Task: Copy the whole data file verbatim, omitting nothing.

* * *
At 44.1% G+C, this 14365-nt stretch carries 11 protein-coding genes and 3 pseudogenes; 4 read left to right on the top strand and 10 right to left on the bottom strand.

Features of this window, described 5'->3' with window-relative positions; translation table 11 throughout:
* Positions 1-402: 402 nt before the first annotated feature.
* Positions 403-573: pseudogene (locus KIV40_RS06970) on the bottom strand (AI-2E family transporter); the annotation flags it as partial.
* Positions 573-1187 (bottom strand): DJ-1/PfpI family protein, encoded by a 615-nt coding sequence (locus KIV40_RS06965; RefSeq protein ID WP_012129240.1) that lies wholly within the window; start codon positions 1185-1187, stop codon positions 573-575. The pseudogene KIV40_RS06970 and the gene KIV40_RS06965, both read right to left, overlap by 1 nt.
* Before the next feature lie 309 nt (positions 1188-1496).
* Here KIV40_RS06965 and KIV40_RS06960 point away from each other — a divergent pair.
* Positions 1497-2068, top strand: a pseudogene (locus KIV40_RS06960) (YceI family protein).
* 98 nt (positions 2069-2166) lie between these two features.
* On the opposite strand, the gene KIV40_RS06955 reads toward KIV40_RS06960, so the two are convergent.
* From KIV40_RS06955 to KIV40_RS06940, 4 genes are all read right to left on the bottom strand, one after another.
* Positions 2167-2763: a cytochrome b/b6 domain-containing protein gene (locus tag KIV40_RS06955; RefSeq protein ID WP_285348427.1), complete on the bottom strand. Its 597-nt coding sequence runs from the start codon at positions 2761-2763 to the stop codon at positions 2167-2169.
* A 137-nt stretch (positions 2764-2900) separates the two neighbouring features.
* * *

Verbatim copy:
At 44.1% G+C, this 14365-nt stretch carries 11 protein-coding genes and 3 pseudogenes; 4 read left to right on the top strand and 10 right to left on the bottom strand.

Features of this window, described 5'->3' with window-relative positions; translation table 11 throughout:
* Positions 1-402: 402 nt before the first annotated feature.
* Positions 403-573: pseudogene (locus KIV40_RS06970) on the bottom strand (AI-2E family transporter); the annotation flags it as partial.
* Positions 573-1187 (bottom strand): DJ-1/PfpI family protein, encoded by a 615-nt coding sequence (locus KIV40_RS06965; RefSeq protein ID WP_012129240.1) that lies wholly within the window; start codon positions 1185-1187, stop codon positions 573-575. The pseudogene KIV40_RS06970 and the gene KIV40_RS06965, both read right to left, overlap by 1 nt.
* Before the next feature lie 309 nt (positions 1188-1496).
* Here KIV40_RS06965 and KIV40_RS06960 point away from each other — a divergent pair.
* Positions 1497-2068, top strand: a pseudogene (locus KIV40_RS06960) (YceI family protein).
* 98 nt (positions 2069-2166) lie between these two features.
* On the opposite strand, the gene KIV40_RS06955 reads toward KIV40_RS06960, so the two are convergent.
* From KIV40_RS06955 to KIV40_RS06940, 4 genes are all read right to left on the bottom strand, one after another.
* Positions 2167-2763: a cytochrome b/b6 domain-containing protein gene (locus tag KIV40_RS06955; RefSeq protein ID WP_285348427.1), complete on the bottom strand. Its 597-nt coding sequence runs from the start codon at positions 2761-2763 to the stop codon at positions 2167-2169.
* A 137-nt stretch (positions 2764-2900) separates the two neighbouring features.